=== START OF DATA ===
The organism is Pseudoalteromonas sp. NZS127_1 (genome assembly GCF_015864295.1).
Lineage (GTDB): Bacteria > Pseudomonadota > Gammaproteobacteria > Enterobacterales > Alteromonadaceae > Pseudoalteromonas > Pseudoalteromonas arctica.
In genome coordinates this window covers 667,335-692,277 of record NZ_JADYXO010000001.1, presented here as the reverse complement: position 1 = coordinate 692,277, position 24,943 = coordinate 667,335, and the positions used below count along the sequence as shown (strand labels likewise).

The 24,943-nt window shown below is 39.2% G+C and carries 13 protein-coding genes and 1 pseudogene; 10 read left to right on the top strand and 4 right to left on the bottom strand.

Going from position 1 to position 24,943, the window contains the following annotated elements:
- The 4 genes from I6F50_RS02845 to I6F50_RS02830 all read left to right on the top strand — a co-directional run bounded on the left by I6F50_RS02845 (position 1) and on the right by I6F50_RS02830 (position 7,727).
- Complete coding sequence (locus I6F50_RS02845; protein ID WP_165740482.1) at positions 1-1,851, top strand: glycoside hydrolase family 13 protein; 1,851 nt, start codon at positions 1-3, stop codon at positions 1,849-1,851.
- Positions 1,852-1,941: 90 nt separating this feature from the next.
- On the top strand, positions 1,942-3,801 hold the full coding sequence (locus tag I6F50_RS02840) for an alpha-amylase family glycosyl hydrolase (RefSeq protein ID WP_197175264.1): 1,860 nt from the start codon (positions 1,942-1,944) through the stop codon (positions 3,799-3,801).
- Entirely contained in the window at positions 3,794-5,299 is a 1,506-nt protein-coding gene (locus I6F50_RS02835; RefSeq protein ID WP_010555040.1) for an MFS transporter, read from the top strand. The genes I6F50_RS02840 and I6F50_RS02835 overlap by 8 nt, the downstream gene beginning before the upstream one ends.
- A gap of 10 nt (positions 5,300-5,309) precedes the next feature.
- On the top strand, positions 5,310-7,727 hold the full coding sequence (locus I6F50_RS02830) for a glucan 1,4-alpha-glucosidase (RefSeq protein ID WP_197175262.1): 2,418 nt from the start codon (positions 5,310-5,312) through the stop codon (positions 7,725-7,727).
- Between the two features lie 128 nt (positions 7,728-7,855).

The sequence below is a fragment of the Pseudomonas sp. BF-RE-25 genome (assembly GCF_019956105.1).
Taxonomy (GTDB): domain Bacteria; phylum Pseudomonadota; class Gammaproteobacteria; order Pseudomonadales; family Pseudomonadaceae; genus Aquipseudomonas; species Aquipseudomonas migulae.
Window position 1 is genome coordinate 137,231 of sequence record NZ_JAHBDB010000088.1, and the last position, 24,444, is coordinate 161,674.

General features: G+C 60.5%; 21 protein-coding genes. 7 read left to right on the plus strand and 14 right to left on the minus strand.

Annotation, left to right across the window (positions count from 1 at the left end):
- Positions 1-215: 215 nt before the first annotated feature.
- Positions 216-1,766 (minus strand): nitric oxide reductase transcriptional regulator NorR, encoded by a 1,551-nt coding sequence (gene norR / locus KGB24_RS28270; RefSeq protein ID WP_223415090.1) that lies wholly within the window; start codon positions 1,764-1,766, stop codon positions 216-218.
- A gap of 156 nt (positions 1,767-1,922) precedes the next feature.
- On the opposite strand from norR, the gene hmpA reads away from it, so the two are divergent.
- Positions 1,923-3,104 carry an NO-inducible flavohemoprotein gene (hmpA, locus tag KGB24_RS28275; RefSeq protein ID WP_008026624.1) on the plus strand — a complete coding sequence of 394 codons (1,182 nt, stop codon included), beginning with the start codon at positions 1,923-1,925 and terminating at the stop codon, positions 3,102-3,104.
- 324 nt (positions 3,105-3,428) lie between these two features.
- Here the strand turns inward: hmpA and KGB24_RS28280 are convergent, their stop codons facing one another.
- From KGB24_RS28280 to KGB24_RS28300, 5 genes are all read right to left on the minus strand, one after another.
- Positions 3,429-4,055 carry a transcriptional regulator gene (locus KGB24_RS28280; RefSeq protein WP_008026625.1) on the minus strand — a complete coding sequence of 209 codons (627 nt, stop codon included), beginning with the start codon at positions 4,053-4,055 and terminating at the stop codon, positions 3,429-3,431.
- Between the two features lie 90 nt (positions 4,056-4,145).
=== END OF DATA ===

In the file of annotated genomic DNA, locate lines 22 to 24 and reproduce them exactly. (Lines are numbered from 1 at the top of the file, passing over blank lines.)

- On the opposite strand from norR, the gene hmpA reads away from it, so the two are divergent.
- Positions 1,923-3,104 carry an NO-inducible flavohemoprotein gene (hmpA, locus tag KGB24_RS28275; RefSeq protein ID WP_008026624.1) on the plus strand — a complete coding sequence of 394 codons (1,182 nt, stop codon included), beginning with the start codon at positions 1,923-1,925 and terminating at the stop codon, positions 3,102-3,104.
- 324 nt (positions 3,105-3,428) lie between these two features.